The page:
Think or Thwim

A Collection of Things Worth Considering

Category: Documentaries (page 1 of 5)

An Isolated Tribe Meets Modern Man for the First Time

The video description says this is the Toulambi of Papua New Guinea meeting Jean-Pierre Dutilleaux and his team.


15 minutes. Link to video.

Transcendent Man

A trailer for a documentary about Ray Kurzweil.


3 minutes. Link to Video

This month we’ve seen:

  • A robot doing research on yeast enzyme genetics making observations, forming theories, devising experiments to test its theories, and successfully carrying out its experiments.
  • A computer program deriving fundamental laws of physics from a dataset of pendulum measurements, and more importantly, not deriving any equations at all when it was tested with random data.
  • The first circuit board created by a rapid prototyping machine to reproduce one of it’s own circuit boards.

I’m just sayin…

transcendentman.com

The Yes Men

When Jacques Servin and Igor Vamos created a satirical website at gatt.org, some of the visitors didn’t notice that it was a joke. Through their website, they started receiving invitations to represent the WTO at legitimate conferences, and they jumped at the chance. This 2003 documentary follows them as they engage in “identity correction” for the WTO.


1 hour 22 minutes. Link to Video

theyesmen.org

Living Forever: The Longevity Revolution

What would you do if you found out you were going to live 500 years? It may not be a hypothetical question.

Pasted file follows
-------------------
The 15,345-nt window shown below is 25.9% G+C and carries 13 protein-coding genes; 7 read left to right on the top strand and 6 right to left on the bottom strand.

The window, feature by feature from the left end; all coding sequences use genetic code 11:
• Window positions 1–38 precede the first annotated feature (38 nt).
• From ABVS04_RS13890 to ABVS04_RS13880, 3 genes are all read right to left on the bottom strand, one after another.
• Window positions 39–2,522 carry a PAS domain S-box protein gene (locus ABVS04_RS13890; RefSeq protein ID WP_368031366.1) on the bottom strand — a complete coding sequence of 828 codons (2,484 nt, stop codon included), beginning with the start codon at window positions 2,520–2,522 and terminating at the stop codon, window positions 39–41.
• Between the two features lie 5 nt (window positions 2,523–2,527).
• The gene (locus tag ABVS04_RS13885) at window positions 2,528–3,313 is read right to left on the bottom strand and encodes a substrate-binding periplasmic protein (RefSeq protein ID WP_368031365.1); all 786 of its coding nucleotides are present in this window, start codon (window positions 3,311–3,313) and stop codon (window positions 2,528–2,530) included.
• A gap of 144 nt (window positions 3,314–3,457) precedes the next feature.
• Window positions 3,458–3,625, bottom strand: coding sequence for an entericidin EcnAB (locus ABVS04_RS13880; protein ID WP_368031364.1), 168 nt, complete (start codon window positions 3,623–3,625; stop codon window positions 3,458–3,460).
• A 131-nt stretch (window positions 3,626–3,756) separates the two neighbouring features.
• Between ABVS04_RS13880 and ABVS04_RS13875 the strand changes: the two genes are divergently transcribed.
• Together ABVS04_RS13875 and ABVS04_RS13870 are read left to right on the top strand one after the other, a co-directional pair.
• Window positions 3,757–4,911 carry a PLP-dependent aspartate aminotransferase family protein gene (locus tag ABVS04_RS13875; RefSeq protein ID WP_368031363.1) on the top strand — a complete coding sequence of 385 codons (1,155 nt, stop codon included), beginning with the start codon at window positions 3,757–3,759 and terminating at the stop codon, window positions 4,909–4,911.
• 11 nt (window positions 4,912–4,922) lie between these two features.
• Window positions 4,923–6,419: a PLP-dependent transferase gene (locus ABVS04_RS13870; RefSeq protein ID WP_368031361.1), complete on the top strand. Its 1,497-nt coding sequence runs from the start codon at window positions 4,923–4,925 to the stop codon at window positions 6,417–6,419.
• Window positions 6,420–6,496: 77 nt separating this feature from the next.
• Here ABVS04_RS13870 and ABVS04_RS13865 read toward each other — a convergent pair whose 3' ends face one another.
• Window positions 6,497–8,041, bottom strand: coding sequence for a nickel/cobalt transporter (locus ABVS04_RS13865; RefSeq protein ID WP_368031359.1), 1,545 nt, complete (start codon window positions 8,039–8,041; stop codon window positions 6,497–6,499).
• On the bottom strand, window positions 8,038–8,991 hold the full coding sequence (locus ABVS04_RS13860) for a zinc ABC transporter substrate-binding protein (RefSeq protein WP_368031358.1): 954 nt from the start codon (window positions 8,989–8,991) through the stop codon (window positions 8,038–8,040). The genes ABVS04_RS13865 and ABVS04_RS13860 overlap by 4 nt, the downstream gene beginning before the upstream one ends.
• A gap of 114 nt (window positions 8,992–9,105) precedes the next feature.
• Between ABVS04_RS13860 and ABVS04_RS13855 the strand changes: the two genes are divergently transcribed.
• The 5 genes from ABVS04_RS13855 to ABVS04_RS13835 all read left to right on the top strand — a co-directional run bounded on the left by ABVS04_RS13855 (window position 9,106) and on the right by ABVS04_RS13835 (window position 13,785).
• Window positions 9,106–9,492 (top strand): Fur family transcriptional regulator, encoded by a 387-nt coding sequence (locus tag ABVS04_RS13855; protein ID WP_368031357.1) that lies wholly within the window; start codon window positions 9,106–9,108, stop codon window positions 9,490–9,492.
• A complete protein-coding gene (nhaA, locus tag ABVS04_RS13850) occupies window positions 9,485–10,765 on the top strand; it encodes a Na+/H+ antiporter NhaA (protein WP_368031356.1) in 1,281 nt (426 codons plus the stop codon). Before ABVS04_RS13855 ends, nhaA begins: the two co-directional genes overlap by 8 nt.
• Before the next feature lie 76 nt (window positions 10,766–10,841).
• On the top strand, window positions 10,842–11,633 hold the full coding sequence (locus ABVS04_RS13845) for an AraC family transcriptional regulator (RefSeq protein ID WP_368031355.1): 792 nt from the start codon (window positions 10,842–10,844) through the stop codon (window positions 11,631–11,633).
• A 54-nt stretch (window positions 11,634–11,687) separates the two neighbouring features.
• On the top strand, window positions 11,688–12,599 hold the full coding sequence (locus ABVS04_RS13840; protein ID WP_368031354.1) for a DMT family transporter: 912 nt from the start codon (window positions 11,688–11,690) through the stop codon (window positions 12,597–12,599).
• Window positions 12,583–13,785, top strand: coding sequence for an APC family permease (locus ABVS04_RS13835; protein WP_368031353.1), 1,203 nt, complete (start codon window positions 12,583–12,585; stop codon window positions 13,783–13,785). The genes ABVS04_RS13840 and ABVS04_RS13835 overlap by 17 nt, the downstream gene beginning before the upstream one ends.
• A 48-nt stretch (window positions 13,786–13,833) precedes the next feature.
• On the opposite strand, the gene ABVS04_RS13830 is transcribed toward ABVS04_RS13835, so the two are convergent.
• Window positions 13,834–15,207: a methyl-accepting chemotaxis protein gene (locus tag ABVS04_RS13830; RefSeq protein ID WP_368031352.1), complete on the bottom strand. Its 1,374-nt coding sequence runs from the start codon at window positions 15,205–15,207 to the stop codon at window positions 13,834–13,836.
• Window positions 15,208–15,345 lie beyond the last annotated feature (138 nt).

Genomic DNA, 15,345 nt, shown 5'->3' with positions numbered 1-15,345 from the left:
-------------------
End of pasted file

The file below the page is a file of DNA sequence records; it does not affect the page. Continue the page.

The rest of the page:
This episode of CBC’s The Nature of Things examines recent discoveries that are changing the way we think about life and death. We are starting understand and control the aging process.

[googlevideo]http://video.google.com/videoplay?docid=-4336018714668472419[/googlevideo]
52 minutes. Link to Video

Orwell Rolls In His Grave

2003 documentary by Robert Kane Pappas

Asking whether America has entered an Orwellian world of doublespeak where outright lies can pass for the truth, Pappas explores what the media doesn’t like to talk about: itself.

[googlevideo]http://video.google.com/videoplay?docid=-4467655342219448521[/googlevideo]
1 hour 44 minutes. Links: Google Video | YouTube

:: All Things Cool

The Story of Stuff

This 20 minute film examines our consumer culture and it’s hidden costs.

Leonard’s inspiration for the film began as a personal musing over the question, “Where does all the stuff we buy come from, and where does it go when we throw it out?” She traveled the world in pursuit of the answer to this seemingly innocent question, and what she found along the way were some very guilty participants and their unfortunate victims.

(Thanks Rosen)

Monks, In the Lab

A few weeks ago I linked to a presentation by Matthieu Ricard about how to be happy. He’s a Buddhist monk who participates in research into how meditation affects the brain with Richard Davidson at the University of Wisconsin. This documentary is about that research. It’s also a good introduction to Buddhism.

Dr. Davidson tells me that the emergence of positive emotions may be due to this: Mindfulness meditation strengthens the neurological circuits that calm a part of the brain that acts as a trigger for fear and anger. This raises the possibility that we have a way to create a kind of buffer between the brain’s violent impulses and our actions.

Tenzin Gyatso


52 minutes. Links: Stage6 | Real Player | Windows Media Player

A Review of Zeitgeist the Movie

Get your tin foil hats. Mike asked me what I think about the movie Zeitgeist, and I finally got it watched. It’s really three loosely related films packaged into one two hour conspiracy extravaganza. The basic plots:

  1. Jesus was not a real person, and the story of his life is plagiarized from previous pagan religions.
  2. The World Trade Center was destroyed by the US Government using planes and controlled demolition explosives planted beforehand.
  3. The world’s central banks are a scam perpetuated by bankers to enrich themselves.